(ORDO NEWS) — During excavations in the west of the country, Turkish archaeologists discovered ruins of large-scale production. The accessories found there and the remains of a loom indicate that it was an ancient textile factory.
Since last year, a team of archaeologists has been excavating and restoring the Beychesultan mound in the western province of Denizli, Daily Sabah reports. Curious objects were found there – the remains of a loom and tools for making fabrics and accessories. The finds range from 3,700 to 4,000 years old.
“Last year, we made some exciting discoveries related to the early production of textiles,” said the head of the excavation, Eshref Abay. “This year, we found the remains of a building that housed parts of a handloom, as well as a mill, which is about 4000 years old. years”.
According to him, earlier in the same area, other parts of weaving looms and textile materials, which are estimated to be 3,600 years old, were found. As for the structure found, it dates back to about 1700 BC. Archaeologists believe it belonged to a wealthy family. This is indicated by its large size and equipment, which was advanced for its time.
“There were very large storage rooms inside this building,” explains Abai. “The area of the central room was 45 square meters. It was probably used as a workshop. There were also five other rooms in the building for various purposes.”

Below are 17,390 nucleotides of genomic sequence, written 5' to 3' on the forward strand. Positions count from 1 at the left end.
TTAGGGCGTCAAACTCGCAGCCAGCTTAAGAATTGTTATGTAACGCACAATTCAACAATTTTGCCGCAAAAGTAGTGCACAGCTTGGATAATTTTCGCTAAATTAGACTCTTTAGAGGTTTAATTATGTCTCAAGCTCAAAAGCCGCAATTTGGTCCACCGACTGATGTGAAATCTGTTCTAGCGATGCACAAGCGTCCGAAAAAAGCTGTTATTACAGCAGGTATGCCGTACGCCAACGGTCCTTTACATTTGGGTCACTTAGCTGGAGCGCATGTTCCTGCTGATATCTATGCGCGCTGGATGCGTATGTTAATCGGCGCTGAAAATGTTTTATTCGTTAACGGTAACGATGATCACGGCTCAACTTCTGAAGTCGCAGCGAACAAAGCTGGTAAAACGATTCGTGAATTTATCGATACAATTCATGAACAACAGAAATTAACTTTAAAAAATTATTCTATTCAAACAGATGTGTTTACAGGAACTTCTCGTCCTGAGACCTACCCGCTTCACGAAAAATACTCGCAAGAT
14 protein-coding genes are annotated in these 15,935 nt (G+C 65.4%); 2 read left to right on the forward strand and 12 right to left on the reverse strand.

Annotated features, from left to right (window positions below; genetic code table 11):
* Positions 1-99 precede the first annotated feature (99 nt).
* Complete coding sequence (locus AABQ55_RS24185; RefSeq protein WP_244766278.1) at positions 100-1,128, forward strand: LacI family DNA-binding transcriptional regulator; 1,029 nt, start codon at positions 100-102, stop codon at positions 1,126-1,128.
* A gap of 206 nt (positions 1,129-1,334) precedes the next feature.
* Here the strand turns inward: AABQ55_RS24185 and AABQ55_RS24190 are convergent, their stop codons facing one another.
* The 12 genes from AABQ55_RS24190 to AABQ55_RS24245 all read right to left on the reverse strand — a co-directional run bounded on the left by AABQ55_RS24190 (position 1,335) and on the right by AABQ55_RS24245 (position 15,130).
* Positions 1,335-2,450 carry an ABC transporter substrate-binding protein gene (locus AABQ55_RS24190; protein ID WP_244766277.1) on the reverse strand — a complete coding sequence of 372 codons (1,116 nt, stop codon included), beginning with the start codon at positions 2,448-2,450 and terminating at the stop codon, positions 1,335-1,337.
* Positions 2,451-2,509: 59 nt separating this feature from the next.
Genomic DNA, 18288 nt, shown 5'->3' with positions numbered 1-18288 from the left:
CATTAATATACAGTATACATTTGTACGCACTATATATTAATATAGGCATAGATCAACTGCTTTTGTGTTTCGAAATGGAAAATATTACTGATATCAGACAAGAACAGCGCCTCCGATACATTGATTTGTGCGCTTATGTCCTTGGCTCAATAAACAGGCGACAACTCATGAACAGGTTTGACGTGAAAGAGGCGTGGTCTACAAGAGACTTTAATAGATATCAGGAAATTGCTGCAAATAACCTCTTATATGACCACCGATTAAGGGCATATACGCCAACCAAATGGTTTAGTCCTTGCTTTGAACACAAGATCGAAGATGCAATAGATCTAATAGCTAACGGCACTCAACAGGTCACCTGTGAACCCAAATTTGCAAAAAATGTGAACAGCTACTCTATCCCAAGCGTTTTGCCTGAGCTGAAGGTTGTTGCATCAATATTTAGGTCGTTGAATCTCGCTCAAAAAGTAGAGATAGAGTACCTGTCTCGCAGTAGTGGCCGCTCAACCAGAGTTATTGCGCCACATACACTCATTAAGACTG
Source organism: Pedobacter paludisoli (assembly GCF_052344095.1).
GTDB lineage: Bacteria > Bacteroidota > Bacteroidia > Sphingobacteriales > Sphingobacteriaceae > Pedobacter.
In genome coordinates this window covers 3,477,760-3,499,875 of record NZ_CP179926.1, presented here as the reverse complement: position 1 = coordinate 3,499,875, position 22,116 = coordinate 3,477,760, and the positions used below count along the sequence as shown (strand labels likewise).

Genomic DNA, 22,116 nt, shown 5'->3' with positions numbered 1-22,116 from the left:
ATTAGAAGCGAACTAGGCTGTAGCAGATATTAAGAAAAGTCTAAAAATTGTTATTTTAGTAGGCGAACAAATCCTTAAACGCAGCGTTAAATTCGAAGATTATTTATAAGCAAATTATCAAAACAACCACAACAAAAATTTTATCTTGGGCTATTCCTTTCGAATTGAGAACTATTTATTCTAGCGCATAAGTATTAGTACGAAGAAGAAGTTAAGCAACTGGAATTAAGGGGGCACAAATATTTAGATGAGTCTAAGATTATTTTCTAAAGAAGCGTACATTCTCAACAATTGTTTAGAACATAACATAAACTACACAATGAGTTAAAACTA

Inside the building, archaeologists have discovered items that were clearly imported from other regions. Apparently, the owners of this factory maintained close trade relations with merchants from other countries. Perhaps some of the products produced here were also exported.
During the excavations, thousands of weighting weights were also found that were used in textile production, as well as shells used to decorate textiles, and burnt textiles. The latter suggests that once the factory was engulfed in fire, but some of its parts survived the fire.
According to Abai, the finds of the current field season in this area are not the most ancient. Earlier, scientists found evidence that the first settlement on the site of the Beychesultan mound appeared around 5000 BC. In total, to date, archaeologists have discovered 40 successive cultural layers of the Late Bronze Age.
The finds have already provided important new information about the history of textile production in this land. The discoveries prove that Beychesultan was once a major center for the production of textiles. This fact expands the very history of textile production in Denizli province.
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